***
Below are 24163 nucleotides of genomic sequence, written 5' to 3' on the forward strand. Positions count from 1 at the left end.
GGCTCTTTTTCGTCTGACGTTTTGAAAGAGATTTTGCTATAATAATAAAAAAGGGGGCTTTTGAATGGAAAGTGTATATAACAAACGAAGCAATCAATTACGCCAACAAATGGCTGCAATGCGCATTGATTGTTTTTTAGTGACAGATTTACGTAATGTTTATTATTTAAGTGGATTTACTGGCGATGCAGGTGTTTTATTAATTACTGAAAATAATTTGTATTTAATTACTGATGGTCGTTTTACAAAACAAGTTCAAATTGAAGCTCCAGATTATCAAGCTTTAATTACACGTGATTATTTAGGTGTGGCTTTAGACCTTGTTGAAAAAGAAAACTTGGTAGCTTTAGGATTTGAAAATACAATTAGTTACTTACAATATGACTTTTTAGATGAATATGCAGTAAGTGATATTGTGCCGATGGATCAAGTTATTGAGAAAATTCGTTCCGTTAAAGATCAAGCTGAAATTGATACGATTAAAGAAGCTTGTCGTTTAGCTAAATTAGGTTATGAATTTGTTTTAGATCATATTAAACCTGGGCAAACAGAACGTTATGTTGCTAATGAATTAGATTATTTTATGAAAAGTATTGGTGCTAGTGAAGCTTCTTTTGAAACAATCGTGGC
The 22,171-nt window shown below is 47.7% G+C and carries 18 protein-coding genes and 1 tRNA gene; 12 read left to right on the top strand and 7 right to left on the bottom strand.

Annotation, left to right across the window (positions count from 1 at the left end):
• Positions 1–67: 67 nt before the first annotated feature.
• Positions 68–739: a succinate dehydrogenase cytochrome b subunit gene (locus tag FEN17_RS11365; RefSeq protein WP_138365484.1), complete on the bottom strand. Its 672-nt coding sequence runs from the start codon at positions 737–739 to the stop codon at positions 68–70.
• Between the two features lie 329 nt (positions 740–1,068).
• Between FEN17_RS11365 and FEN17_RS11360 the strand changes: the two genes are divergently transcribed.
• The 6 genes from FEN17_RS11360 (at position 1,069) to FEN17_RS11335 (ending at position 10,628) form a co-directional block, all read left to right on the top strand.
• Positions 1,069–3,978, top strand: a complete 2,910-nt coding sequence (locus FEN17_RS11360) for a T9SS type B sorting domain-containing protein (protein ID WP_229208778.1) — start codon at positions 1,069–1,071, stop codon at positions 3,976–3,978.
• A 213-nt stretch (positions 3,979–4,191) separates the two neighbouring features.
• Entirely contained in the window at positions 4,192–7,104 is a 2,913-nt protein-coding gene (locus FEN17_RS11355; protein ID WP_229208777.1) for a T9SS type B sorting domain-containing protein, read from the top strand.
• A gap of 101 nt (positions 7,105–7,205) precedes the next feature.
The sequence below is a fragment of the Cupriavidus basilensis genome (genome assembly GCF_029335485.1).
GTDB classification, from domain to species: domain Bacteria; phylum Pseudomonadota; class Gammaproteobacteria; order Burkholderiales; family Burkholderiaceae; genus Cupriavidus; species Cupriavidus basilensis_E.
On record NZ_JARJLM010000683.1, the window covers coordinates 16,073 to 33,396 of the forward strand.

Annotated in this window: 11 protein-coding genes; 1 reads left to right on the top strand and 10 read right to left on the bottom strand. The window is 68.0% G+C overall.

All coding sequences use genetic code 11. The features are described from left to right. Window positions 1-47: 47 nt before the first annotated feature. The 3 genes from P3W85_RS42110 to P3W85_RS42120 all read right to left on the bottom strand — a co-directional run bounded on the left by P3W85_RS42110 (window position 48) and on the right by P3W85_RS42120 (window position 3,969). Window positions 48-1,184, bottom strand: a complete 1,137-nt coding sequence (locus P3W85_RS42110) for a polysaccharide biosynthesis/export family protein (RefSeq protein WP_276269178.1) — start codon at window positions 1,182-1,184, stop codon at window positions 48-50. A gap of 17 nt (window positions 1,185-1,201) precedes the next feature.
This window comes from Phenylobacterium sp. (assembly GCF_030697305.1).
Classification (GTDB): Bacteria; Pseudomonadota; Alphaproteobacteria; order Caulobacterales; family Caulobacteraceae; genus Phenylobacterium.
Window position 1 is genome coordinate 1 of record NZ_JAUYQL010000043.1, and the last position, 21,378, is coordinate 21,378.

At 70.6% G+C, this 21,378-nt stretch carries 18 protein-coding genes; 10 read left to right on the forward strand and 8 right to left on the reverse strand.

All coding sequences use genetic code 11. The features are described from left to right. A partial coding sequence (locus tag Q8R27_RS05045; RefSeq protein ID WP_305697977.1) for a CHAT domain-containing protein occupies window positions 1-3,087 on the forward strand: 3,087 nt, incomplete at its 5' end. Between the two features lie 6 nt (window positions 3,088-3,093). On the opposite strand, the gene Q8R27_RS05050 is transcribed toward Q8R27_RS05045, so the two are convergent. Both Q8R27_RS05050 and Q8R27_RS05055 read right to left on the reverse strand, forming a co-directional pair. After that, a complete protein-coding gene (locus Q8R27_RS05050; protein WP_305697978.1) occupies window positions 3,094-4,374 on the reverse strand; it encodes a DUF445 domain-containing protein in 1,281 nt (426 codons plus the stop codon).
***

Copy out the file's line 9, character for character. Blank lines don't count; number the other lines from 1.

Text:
• The 6 genes from FEN17_RS11360 (at position 1,069) to FEN17_RS11335 (ending at position 10,628) form a co-directional block, all read left to right on the top strand.